Reducing Arsenic at a U.S. Navy Facility

March 10, 2009

In late 2006, AdEdge Technologies was awarded a turnkey adsorption-based system for arsenic removal for the Naval Air Station Electronic Warfare Range (EWR) Centroid Facility in Fallon, Nev. AdEdge performed this turnkey contract under a task order from Barajas & Associates and U.S. Naval Facilities Engineering Command (NAVFAC) oversight.

The Nevada Department of Environmental Protection (NVDEP) approved engineering plans and the permit application. Extensive coordination was executed with the base, NAVFAC, BAI and other parties. Construction began in April 2007 to install the packaged adsorption system inside the existing facility.

The APU is designed to treat the flow from the single existing groundwater well, which directly feeds the system before entering a 300,000-gal above-ground storage tank. The system features a twin-vessel, parallel configuration that uses Bayoxide E33 adsorption media , an alternative for arsenic removal permitted by NVDEP at multiple locations in Nevada and throughout the U.S. The system also includes a control panel, differential pressure gauges, inlet and outlet pressure gauges and stainless steel sample ports for easy operation and monitoring.

The AdEdge APU-100CS-U-2-MVH arsenic treatment system features a model modular adsorption package unit (APU) system designed for 100-gal-per-minute flow at 60 psi. The system was modularized for easy placement through the available doorway near the former fuel tank storage area.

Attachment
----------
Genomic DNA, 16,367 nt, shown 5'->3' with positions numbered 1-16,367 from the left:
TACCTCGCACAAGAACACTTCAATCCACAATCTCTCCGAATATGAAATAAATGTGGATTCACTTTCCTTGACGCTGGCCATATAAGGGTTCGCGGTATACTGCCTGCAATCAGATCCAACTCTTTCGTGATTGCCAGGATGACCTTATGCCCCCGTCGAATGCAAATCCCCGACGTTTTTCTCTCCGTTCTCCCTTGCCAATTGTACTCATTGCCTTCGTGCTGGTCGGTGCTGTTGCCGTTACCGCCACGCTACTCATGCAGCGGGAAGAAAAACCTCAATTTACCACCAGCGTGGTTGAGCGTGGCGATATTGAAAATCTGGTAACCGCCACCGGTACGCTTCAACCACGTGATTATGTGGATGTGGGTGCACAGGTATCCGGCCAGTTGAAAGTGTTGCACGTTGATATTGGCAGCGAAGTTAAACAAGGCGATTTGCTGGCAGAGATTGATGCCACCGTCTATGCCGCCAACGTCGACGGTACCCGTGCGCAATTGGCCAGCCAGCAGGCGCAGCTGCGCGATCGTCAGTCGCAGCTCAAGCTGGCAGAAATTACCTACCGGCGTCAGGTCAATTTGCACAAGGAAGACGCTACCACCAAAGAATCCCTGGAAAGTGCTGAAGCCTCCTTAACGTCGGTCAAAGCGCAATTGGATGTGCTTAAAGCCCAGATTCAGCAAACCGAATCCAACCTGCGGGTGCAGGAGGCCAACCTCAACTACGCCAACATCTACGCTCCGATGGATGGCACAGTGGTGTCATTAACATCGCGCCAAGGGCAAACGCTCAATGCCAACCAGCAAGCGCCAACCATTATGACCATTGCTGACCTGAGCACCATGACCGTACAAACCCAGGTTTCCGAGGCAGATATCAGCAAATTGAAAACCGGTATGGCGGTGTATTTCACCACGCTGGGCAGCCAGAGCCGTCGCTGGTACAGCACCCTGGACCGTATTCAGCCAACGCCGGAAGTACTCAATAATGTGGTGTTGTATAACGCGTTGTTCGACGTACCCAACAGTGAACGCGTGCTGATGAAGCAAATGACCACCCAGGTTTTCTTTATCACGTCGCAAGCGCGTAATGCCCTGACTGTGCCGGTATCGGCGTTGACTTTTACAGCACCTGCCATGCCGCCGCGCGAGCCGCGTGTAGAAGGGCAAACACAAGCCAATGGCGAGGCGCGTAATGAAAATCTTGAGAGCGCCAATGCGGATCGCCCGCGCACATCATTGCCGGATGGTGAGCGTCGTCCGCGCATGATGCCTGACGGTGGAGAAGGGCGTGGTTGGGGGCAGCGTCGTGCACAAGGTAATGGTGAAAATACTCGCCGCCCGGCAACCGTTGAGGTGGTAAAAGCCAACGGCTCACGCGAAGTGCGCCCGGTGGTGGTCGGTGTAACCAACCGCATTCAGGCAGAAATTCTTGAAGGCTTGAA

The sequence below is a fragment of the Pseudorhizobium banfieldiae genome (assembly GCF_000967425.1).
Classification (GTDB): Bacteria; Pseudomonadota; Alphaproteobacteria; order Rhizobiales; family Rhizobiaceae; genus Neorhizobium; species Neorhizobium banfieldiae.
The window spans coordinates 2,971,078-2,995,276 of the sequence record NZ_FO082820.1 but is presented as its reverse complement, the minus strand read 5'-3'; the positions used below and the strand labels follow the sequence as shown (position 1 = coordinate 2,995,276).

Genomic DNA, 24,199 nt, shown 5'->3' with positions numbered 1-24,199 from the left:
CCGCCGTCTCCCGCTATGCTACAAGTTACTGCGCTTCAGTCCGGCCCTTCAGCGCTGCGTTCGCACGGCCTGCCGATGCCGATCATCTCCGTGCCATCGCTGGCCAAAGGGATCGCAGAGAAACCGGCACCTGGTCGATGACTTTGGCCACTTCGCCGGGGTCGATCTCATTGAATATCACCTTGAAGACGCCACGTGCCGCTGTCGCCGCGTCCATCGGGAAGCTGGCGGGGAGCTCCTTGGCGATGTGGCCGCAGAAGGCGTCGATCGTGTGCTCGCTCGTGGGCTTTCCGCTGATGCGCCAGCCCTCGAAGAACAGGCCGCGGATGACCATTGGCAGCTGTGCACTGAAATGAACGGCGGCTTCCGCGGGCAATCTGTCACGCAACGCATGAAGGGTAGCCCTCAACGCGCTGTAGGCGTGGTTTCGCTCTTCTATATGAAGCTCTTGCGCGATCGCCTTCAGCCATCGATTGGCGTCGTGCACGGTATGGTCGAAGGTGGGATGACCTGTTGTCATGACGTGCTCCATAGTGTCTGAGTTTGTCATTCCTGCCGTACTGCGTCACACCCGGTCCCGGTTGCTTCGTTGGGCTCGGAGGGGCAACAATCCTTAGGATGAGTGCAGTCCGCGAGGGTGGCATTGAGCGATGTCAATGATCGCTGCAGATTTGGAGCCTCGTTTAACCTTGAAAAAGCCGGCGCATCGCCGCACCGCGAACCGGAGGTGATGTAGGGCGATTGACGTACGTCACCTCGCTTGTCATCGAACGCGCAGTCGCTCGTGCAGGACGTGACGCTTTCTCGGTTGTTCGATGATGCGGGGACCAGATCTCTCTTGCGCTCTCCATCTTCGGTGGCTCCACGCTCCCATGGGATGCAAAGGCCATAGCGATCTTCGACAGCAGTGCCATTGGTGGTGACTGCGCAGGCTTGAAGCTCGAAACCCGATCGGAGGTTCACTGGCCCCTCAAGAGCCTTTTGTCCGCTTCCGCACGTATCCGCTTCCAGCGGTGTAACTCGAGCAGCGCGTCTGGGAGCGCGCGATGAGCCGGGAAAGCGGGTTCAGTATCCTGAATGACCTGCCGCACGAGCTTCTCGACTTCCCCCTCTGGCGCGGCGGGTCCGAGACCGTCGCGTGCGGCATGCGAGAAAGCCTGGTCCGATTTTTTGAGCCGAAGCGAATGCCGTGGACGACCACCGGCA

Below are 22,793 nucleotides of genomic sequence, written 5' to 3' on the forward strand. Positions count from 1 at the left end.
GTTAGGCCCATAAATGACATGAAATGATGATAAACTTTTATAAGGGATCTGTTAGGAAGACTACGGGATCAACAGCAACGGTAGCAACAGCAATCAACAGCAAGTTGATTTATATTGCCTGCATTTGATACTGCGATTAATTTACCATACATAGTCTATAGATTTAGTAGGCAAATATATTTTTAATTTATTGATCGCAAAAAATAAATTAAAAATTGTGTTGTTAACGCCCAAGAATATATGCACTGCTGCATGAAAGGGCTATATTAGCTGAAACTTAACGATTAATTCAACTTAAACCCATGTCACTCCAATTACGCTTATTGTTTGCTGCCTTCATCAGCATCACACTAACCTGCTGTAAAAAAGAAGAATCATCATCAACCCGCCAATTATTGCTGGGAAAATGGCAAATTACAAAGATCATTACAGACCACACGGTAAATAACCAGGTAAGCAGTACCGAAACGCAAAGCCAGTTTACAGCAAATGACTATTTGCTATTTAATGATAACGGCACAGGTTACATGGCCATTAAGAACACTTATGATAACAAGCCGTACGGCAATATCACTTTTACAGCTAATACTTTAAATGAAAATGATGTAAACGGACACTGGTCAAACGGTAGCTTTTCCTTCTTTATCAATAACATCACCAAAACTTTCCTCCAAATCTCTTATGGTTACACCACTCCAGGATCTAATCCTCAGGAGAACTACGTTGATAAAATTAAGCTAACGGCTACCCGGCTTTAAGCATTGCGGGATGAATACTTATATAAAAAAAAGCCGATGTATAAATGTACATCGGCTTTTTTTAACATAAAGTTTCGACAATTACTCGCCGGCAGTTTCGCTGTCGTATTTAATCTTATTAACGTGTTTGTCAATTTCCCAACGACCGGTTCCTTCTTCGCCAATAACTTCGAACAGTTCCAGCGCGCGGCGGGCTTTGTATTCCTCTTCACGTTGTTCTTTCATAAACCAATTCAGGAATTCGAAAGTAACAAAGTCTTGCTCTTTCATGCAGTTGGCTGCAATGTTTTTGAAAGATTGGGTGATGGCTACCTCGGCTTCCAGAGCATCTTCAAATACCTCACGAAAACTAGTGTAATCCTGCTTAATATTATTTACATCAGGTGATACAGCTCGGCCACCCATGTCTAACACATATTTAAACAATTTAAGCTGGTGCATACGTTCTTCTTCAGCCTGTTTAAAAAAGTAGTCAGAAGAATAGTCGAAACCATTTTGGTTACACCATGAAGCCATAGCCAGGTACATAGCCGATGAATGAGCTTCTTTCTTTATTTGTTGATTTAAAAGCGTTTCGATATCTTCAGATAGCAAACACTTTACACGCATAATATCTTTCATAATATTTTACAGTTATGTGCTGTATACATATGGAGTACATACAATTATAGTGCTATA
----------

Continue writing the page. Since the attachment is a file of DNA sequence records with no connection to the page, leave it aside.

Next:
Prior to entering the system, the raw water is chlorinated with sodium hypochlorite. The system has the granular ferric oxide media loaded into the two vessels operating in parallel. The media is simple to use in conventional adsorption vessels, has a very long life before replacement, does not impart any harmful residuals or odor and is certified by NSF International for use in drinking water applications.

Each vessel is equipped with a 5-valve piping harness. To keep costs down, piping, internals and distributors on the units were SCH 80 PVC. Subsequent to the installation, a complete backwash recycle system was requested by the U.S. Navy and designed and installed by AdEdge . This additional equipment enables particulate filtration and 100% recycle of the periodic backwash water from the unit.

Since operations began in April 2007, the system has consistently met all the EPA maximum contaminant levels for arsenic and discharge criteria removing arsenic from approximately 28 parts per billion (ppb) to less than 2 ppb. The site uses approximately 40,000 gal per week. The system is sampled and monitored by a local certified operator contracted by the base. The system has operated thus far with 100% online time and minimal operator attention.

About the Author

Greg Gilles